The whole thing feels like a cult, Gwen cynically assessed the assemblage of students and staff. All around her, the cohort separated into rows standing before ten crystal spheres. The 'Awakening Crystals' reminded her of E-meters she saw once on Castlereagh St.
These students, who had already had their affinity affirmed, were being tested for their aptitude for different Schools of Magic. The procedure was simple enough. A student stood in front of the stone and placed their hand atop the sigil sensing crystal. The crystal then expanded its magical energies after completing the circuit, sending mana back into the recipient. Whatever Glyph the indicator reciprocated then betokened the student's proficiency in a School of Magic.
At least that's what her alter-self recalled.
According to her memories, official Spellcraft theorems privileged a trifactor of conditions impacting a Mage's talents: their natural affinity for a particular School of Magic; the Element they attuned to, and finally their natural born intelligence for manipulating Spellcraft.
Either of the three could be developed later in life, but as humans had limited lifespans and dubious willpower, those born with a headstart rose to the top of Spellcraft society with accelerated ease.
As far as she knew, there were seven primary schools of Spellcraft: Evocation, Transmutation, Abjuration, Conjuration, Divination, Enchantment, and Illusion. Each had their specialities, and each manifested a particular arcane phenomenon unique enough to be called a ‘school’. Other schools existed but were unique to bloodlines, cultures, and religious mythos.
“OH MY God, Gwenie, I am nervous as hell.” Yue clutched onto Gwen’s arm with a force rivalling that of the proverbial koala, known for having a grip strength many times its body mass.
“What do you want to awaken as?” Gwen shook herself from the dizzying remembrance. Spellcraft, Schools of Magic, Monsters, none of it made any sense to her.
“Evocation of course,” Yue squealed. “The cardinal rule of all magic is firepower, followed by firepower, and finally, some more firepower!”
“That would be pretty nice,” Gwen answered blankly. “Firepower for sure.”
“When we go out there during the Field Trip, we can blast away everything with impunity!” Yue’s expression was dreamy and hopeful, her face flushed with enthusiasm.
“... You know, going outside the Shield Barrier, kicking ass…”
“And KILL SHIT!” Yue made an evil looking grin, probably already dreaming of carcasses flinging through the air after a particularly robust pyrotechnical display.
“Muscle-headed idiots,” a voice interjected beside them.
The speaker was a bronzed-skinned teen wearing a uniform one size too small. Her tartan skirt exposed her upper thighs, and they could see her bra strap against the taut-fabric of her white blouse. Her hair was dyed with a pink tip, though her natural colour would have been an alluring auburn brunette.
“What are you looking at?” the girl snapped.
Gwen felt struck by a strange sense of déjà vu. That catty demeanour was almost endearing. She wracked her brain until starcrossed memories of two lifetimes converged, revealing that the hot-topic with the resting bitchface was Debora.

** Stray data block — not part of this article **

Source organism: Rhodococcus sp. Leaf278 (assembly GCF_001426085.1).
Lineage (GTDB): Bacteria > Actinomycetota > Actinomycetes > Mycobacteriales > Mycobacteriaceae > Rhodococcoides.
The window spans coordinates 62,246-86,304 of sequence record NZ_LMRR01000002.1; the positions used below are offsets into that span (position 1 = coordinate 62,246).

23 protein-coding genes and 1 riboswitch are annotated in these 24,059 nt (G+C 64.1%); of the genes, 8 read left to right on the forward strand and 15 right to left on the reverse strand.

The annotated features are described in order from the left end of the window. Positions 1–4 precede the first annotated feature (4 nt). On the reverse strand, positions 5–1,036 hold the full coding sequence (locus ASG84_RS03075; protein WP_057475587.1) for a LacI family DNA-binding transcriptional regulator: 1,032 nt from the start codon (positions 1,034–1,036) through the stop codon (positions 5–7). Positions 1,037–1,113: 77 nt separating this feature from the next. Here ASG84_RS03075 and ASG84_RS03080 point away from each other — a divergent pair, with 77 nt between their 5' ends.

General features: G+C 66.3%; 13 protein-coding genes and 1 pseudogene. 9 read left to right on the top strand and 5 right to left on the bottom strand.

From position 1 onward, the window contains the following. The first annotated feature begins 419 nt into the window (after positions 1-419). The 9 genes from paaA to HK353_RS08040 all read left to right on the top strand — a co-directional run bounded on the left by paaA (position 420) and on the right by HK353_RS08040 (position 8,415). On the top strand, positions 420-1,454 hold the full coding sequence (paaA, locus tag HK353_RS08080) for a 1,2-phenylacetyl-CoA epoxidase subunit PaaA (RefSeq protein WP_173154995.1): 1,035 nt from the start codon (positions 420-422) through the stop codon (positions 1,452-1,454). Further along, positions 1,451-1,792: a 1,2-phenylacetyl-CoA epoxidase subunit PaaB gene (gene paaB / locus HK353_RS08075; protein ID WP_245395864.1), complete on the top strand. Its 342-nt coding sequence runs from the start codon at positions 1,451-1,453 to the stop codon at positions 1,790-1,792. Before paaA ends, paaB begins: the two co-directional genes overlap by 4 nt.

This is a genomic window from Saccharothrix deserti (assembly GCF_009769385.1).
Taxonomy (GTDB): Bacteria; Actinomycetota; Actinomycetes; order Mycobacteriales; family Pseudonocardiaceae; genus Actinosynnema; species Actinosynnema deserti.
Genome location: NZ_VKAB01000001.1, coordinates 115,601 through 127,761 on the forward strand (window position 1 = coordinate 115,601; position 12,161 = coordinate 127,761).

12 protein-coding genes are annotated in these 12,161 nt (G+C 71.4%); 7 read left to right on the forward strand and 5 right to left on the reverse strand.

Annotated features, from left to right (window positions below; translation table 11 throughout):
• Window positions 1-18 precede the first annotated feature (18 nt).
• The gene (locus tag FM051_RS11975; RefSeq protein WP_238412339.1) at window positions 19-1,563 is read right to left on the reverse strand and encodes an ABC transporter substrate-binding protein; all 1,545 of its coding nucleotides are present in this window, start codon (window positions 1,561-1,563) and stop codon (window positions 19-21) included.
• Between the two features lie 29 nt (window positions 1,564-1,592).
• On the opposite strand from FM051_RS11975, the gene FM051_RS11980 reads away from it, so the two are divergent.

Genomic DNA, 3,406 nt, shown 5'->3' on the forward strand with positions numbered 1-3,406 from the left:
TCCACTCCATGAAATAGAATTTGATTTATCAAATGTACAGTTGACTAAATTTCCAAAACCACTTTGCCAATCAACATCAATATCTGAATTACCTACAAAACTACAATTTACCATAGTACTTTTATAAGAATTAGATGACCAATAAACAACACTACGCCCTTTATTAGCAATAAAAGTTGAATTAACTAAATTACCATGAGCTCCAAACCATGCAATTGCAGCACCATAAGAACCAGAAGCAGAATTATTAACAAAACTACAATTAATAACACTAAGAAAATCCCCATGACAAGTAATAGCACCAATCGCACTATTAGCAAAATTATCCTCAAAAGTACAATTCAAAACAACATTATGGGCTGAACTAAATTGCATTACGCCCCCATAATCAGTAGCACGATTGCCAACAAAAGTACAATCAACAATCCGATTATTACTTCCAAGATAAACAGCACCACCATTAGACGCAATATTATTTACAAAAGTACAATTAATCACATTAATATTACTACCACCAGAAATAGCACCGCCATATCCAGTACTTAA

Holy shit, Gwen mouthed silently. Debora Jones! Good grief - that takes her back! As far as she could recollect, Debora was the faction leader of what was dubbed the bimbos by the egg heads, and ‘hotties’ by the boys in general. She had been friends with Gwen during primary school, but their friendship drifted apart once puberty kicked in. In her old life, Debora was obsessed with Gwen because they were both as tall as one another, even more so than the late-blooming boys. When Gwen’s parents divorced, Debora had ceased to be a priority.
"Debbie-" Gwen began, but Yue was way ahead of her.
“I bet you’ll awaken in the school of the whore…” Yue remarked rudely. Her eyes scanned Debora's scandalous uniform. "Slut."
Gwen stared at Yue with genuine shock. Only now was she recalling that Yue was a mad dog when it came to cat fights. The petite Asian girl had a temperament like forty-grit sandpaper. She wasn't one to mince words when insults were needed. Her fiery disposition and foul mouth were matched only by her bust.
“My uncle and my father are both Transmuter Mages,” Debora retorted effortlessly. “What about yours? Conjuration specialising in boats? People like you should go back to where you come from.”
“This stupid Gweilo…” Yue let loose a string of unwelcome syllables that was half Chinese and somewhat English, “I'll awaken as a fire Evoker and burn your whore (whole) house down.”
She could probably do it. Gwen perspired nervously. Damn Yue, you scary!
“You chicks gonna start pulling some hair, ripping some blouses?”
came another voice from beside them.
It was a boy with an utterly forgettable face, an acquaintance of Yue’s from the same primary school, one of those faces you never bothered to speak to on the bus. His eyes moved between the girls lasciviously. When he gawked at Gwen, her gaze made him choked on his next words.
“Piss off you loser.” Debora scowled cattily.
“Come on people, make or break moment here.” A Prefect stepped in between them. “You’re all nervous, I get it, but don't forget your humility and manners as students of Blackwattle.”
Good luck with that, Gwen mused at the Prefect's words. Blackwattle was a Government run school. There were no distinguishing hallmarks other than a campus that overlooked the harbour of Sydney's industrial zone. Most of the time, the campus smelled faintly of fish.
"Go fuck yourself," Yue added testily before turning away. The boy's eyes met the Prefect's, who shrugged.
Gwen and Yue watched as students approached the dais, legs quivering and fingers shaking, placing their hands on the crystal.